We continued around the western end of the Harz Mountains and found exposures of the marine deposits (including evaporites and carbonates) that underlay the town of Kelbra (Fig. 6), including a thick sequence of either salt or anhydrite (Fig. 8).

Figure 8. Images of the marine sequence (age ~250 Ma) that is much younger than the Tanner Graywacke (age ~360-320 Ma), taken at approximately Site D (see Fig. 2 inset for location). (A) Contact between an evaporite (white rock) and overlying sediments (tan), showing several anomalous features. For example, there is some suggestion that the darker beds have been folded (zoom in on the image); several irregular blebs of evaporite (e.g. to the right of image) appear to be isolated. This may be a salt diapir (or some other ductile rock) that forced its way into younger sediments, folding them as it intruded. A fault zone is not out of the question, considering that site D is located at the margin of the Harz upland (compare to Fig. 4A). Plates B and C show medium beds (<1 foot in thickness) of resistant siltstone surrounded by mudstone/calcarenite. These beds may be tilted but not at such extreme angles as suggested by plate A.

This post reveals rocks that are widely separated in time while being found near each other, supporting the Harz uplift as they do (Fig. 2). As the title of this post suggests, geology is not a series of isolated events. Let’s get the rest of the story.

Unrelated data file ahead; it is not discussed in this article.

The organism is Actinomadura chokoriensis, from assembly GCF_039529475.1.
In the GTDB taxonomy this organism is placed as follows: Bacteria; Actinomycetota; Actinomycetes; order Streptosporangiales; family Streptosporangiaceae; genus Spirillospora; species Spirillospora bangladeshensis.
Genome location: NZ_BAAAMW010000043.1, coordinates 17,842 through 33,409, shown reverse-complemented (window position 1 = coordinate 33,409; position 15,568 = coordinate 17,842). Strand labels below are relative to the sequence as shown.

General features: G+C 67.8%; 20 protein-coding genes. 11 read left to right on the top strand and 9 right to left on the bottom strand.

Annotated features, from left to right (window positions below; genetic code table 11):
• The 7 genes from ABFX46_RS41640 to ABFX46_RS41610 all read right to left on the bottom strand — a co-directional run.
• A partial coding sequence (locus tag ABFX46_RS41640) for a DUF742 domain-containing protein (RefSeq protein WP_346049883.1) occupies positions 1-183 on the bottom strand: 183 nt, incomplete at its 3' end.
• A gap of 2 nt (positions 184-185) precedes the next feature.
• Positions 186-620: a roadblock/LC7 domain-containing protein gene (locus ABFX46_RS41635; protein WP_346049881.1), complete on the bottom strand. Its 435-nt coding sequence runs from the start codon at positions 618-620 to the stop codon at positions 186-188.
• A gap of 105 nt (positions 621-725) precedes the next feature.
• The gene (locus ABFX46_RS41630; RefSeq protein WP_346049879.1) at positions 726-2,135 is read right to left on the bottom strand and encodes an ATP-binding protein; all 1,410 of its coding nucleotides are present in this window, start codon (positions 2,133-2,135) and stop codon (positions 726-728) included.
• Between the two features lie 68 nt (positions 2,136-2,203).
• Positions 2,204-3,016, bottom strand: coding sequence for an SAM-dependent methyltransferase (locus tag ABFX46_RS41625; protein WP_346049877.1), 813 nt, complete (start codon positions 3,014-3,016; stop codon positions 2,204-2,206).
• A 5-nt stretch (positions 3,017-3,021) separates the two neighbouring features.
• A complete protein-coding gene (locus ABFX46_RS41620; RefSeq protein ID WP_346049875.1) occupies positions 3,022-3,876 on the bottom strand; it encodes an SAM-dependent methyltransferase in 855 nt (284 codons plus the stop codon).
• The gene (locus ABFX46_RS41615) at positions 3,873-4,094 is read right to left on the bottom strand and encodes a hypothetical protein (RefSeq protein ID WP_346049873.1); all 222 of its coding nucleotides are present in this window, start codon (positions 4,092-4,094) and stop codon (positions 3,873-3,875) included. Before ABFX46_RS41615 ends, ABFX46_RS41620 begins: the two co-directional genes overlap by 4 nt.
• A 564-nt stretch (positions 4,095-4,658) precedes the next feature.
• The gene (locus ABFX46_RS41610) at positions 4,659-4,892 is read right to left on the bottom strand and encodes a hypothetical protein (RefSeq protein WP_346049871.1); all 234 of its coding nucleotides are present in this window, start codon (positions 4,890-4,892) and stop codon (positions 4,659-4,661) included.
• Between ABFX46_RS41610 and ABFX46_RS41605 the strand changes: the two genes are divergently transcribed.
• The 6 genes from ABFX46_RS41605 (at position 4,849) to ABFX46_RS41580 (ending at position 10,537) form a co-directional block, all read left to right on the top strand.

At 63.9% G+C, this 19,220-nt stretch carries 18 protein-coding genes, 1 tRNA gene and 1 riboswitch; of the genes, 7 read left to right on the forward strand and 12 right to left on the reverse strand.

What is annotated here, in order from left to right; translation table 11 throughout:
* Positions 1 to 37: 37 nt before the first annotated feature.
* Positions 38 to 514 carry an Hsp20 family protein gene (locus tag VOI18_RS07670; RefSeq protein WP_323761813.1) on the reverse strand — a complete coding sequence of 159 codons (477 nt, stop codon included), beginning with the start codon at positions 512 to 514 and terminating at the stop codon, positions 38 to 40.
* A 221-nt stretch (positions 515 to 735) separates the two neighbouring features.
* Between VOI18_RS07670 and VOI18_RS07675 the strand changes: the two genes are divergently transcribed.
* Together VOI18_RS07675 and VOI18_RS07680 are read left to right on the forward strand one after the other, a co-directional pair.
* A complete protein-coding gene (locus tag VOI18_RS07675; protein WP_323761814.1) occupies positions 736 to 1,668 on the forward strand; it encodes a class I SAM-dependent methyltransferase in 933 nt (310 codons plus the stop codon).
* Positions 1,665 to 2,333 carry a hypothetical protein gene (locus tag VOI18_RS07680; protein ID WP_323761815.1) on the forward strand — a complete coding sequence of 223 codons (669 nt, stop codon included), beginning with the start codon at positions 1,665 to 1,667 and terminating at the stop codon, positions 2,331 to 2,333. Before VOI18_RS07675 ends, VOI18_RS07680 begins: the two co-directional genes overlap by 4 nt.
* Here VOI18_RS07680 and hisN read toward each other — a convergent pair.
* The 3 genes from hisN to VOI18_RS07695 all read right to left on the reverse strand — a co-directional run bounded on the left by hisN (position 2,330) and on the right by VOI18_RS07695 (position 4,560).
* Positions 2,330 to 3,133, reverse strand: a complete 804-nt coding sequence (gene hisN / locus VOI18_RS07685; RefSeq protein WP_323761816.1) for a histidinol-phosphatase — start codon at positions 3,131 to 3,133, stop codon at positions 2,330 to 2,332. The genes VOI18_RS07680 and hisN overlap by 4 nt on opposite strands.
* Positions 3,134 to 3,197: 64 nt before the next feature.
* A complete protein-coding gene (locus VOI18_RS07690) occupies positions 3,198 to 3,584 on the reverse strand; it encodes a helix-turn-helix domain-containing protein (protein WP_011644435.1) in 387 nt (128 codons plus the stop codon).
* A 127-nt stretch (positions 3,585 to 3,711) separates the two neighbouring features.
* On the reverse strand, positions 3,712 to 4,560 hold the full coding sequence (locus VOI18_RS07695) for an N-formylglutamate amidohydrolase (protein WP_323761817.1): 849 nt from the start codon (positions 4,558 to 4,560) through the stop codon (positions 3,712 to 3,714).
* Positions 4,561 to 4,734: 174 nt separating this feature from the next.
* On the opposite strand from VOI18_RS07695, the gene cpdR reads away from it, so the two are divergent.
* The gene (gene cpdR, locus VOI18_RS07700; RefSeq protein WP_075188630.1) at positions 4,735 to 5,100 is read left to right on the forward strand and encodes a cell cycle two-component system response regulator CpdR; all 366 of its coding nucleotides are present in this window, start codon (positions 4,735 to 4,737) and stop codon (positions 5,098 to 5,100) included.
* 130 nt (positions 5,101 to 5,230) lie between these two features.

The Tanner Graywacke was deposited in an island arc, a tectonic region in which oceanic crust is being subducted beneath either a continental (or less often an oceanic) tectonic plate, about 350 million years ago. What was happening on the opposite shore of this proto-Atlantic ocean (aka Iapetus)?

I have encountered rocks of similar age in northern Virginia and discussed them in previous posts. On the west side of Iapetus, during a mountain-building event called (in America) the Acadian Orogeny, a series of island arcs were being subducted/accreted to form a series of suspect terranes. This orogeny was only a phase of the collision of Laurentia (porto-north America) and Avalon (proto-Europe), which endured for most of the Paleozoic era.

The next problem is what happened during the ensuing 100 million years, between deposition of the Tanner Graywacke and the evaporites and carbonates we encountered west of the Harz uplands (Fig. 8)? The collision was completed and Pangaea had been born of two continents…

The mountains rose and they were eroded almost as quickly by wind, rain, and ice, creating massive layers of sediment to the east (modern Europe) and the west (e.g. the Catskill Delta in New York). By 230 million-years ago, the earth’s upper mantle changed its mind and tore the newly formed supercontinent apart, creating rift valleys like that of East Africa in what is now Virginia. Splitting a continent can take as long as building one, but this was a relatively rapid event in geological time; by 200 million-years ago, diabase dikes were injected into the sedimentary and metamorphic rocks created by the closing of the porto-Atlantic Ocean (Iapetus) and the split was well under way. Alluvial and fluvial sediments were collecting in isolated basins in what is now Virginia, and evaporites were settling to the bottom of lakes and brackish coastal waters in Europe, as the ocean invaded…

Jump ahead 200 million years…

Figure 9. View looking upstream in the Elbe estuary, less than a hundred miles from the German port of Hamburg.

I love it when I can understand what the rocks are telling me…